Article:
For assisted-living facilities, strength training is a way to retain residents for more than the two-year average length of stay. Patricia Brill, director of gerontological fitness at NGH Marriott in Houston, an assisted-living subsidiary of Marriott Senior Living, says her strength-training program is designed to do just that.
Brill says that large training equipment was simply too large and expensive to be feasible. So 600 residents in 16 communities now spend a few hours a week wielding dumbbells and ankle weights in group training programs in converted sun rooms. Brill is testing a pilot program in two Marriott facilities that house nursing home residents and people living independently.
Muriel Brunger, director of Activities for Presbyterian Homes, a continuing-care retirement community in Evanston, Ill., says she was disappointed that only a few nursing home residents make regular treks to the community's 25,000-square-foot fitness center, located on the other side of the campus from the nursing home. Brunger now takes the fitness center to the residents, rolling pint-sized weights and other small pieces of exercise equipment to them on a cart.
John Schnelle, director of the Borun Center of Gerontological Research in Reseda, Calif., is cautious about the cure-all potential of weights and pulleys for the nursing home set. Published research so far focuses on ambulatory and mentally unimpaired elderly, not on the frailer, sicker residents typical in most nursing homes.
Schnelle also warns against unrealistic expectations of the benefits of weight training. While studies have shown that weight training does increase muscle mass in the elderly, Schnelle points out that they have not measured the effects of such training on injury prevention or quality of life.
An ongoing study of more typical nursing home residents of five nursing homes should give some more answers later this year, he says, but preliminary results show no change in eating or nutritional status among those who lifted weights. They also indicated that about a quarter of weight-training residents saw their quality of life decrease, possibly because of pain or depression, Schnelle says. "Training, and strength training in particular, has such a positive aura about it that people are much more enthusiastic than the data should lead them to be," he says.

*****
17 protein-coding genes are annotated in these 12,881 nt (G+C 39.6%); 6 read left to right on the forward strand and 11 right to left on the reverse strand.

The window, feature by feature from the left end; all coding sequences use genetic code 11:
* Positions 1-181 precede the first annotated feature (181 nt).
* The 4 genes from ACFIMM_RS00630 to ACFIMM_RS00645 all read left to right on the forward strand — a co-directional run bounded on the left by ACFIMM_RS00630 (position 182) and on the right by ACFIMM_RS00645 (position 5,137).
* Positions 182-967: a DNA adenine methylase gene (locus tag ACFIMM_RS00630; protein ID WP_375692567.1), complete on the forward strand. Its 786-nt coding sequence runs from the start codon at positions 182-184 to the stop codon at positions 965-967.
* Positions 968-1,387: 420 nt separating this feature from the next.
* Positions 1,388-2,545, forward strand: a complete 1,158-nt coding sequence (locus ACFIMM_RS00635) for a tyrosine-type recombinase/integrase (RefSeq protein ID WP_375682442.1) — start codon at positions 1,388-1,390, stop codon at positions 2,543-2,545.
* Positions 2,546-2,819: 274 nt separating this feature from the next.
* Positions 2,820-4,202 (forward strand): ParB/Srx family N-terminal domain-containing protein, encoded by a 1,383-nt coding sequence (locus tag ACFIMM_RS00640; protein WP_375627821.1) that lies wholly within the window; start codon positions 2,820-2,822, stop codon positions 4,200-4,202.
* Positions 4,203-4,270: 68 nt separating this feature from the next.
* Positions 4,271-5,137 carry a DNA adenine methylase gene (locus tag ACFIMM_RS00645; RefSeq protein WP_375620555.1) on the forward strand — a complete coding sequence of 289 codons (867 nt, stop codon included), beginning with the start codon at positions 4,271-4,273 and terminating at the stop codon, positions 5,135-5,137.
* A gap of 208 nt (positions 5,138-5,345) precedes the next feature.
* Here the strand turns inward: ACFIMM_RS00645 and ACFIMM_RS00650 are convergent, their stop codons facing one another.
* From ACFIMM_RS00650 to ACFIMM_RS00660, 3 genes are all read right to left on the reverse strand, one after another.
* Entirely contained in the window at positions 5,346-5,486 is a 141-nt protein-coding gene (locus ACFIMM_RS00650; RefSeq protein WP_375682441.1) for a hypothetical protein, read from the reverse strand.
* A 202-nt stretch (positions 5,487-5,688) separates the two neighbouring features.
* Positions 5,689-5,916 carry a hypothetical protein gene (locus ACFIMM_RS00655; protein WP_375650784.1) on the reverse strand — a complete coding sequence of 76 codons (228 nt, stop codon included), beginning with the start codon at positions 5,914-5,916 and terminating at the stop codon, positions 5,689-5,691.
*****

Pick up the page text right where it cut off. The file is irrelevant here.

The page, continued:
Some nursing home administrators are reluctant to commit to the regimen. Sandy Lawson, senior vice president of total quality management at Atlanta-based Mariner Post-Acute Network, says the company has not heavily emphasized strength training because of the frailty of patients in the subacute population.
But that's not stopping some nursing home administrators.
Mike Sweeney, vice president and administrator of Hilltop Retirement Community in Johnson City, N.Y., has been using Novacare's program for about a year.
Schnelle notwithstanding, he says, "It improves their quality of life; it empowers people."
No less important, though, is the appealing image of the ill and frail making good use of machines usually reserved for the young and fit. "I think it is a great marketing tool," he says.